Euthanasia of pest sturnids in nestboxes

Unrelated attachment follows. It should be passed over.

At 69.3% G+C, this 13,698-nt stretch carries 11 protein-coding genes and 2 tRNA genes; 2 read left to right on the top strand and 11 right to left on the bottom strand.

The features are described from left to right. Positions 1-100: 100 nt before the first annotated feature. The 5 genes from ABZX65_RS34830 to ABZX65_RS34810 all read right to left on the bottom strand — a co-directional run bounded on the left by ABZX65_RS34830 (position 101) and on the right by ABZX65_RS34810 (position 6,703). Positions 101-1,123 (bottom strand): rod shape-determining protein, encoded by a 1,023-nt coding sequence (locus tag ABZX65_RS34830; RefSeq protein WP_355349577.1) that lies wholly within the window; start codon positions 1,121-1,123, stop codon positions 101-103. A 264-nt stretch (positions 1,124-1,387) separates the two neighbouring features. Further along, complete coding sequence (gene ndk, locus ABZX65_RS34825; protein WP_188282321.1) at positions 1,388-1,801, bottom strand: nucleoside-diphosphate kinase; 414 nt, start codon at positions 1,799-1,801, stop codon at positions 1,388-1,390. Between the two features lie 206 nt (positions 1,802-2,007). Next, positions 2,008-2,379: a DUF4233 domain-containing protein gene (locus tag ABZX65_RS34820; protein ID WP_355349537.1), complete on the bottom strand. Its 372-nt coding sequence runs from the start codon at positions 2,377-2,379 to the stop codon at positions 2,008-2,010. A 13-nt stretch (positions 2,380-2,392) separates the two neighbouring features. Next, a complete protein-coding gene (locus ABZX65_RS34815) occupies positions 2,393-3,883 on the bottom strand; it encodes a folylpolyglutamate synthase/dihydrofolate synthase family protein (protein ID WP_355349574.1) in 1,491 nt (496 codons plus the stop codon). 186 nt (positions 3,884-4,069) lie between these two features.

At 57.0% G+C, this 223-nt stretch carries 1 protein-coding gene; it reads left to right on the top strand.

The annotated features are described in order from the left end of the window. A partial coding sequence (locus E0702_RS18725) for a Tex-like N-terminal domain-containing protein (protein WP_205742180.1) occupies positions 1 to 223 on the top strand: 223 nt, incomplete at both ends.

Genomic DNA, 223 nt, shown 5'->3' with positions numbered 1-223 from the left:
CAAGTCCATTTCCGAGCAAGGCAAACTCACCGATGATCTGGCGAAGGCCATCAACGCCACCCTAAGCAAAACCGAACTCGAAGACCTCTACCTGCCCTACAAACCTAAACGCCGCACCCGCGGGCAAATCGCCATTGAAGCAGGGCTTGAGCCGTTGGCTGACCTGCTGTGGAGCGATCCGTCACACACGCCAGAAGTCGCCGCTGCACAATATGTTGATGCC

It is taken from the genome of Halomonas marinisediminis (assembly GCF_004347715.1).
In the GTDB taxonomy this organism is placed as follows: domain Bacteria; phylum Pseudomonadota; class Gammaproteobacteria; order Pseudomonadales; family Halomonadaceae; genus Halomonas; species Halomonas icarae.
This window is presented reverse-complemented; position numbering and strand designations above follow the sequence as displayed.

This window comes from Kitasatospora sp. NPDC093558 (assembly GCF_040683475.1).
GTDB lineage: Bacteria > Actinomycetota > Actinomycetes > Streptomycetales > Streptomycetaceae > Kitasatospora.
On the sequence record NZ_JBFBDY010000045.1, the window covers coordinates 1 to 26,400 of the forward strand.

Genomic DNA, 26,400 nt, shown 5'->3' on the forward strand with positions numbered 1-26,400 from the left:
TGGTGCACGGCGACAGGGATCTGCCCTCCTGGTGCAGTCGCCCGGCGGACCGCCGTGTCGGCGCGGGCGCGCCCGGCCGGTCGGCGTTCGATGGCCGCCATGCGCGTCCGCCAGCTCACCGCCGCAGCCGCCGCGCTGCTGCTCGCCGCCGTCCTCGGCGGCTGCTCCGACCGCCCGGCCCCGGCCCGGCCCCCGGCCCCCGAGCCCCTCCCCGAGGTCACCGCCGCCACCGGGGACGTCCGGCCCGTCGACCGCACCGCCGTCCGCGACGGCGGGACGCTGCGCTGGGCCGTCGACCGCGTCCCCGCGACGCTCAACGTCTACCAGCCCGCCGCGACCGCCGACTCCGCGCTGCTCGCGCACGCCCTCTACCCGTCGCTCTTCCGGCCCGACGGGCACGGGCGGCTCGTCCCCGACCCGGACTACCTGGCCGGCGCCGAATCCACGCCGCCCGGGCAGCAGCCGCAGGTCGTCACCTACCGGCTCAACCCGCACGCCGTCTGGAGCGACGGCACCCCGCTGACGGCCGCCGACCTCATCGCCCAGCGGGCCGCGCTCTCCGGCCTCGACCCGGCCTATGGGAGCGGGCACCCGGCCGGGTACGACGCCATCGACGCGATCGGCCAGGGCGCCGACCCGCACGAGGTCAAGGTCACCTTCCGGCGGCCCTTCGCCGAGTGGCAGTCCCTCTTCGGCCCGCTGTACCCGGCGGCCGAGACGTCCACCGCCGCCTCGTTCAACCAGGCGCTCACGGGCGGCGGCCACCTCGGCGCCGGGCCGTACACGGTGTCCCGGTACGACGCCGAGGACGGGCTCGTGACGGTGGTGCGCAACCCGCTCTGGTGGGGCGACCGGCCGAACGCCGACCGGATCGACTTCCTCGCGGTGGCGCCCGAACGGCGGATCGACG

Nestboxes are commonly used as a research tool or for enhancing habitat quality for native hollow-dependent wildlife, but these objectives can be compromised if boxes are occupied by feral species, such as Common Myna Sturnus tristis and Common Starling S. vulgaris. Mynas and starlings exclude other potential nestbox users by actively harassing them, and by accumulating large volumes of nesting material that preclude occupation by other users. Here, we report a system using air-cooled carbon monoxide (CO) from a small 4-stroke petrol engine that enables in situ euthanasia of pest sturnids, eggs and chicks in nestboxes. The activity was carried out after dark, when sitting females were reluctant to fl y, and was monitored via closed circuit television, to ensure that non-target species were not affected. Once the adults were euthanased, the entire contents of the box, including adults, chicks, eggs and nesting material, were dumped, via a hinged base (drop fl oor), thereby freeing up the box for other potential occupants. We report results from the 2009–2010 and 2010-2011 breeding seasons, during which a total of 48 adult female mynas was euthanased, along with 115 eggs (33 clutches) and 119 chicks (35 clutches). Time to immobility of adults (n = 48) was 96.4 ± 29.4 seconds (mean ± s.d.). Young chicks were far more tolerant of carbon monoxide poisoning than adults and were euthanased, once the box contents had been removed, by placing them in a cloth bag and striking them against a hard object. No starlings were encountered in this trial, but earlier trials with carbon monoxide euthanasia indicate that the method would also work for this (and perhaps other) pest species.

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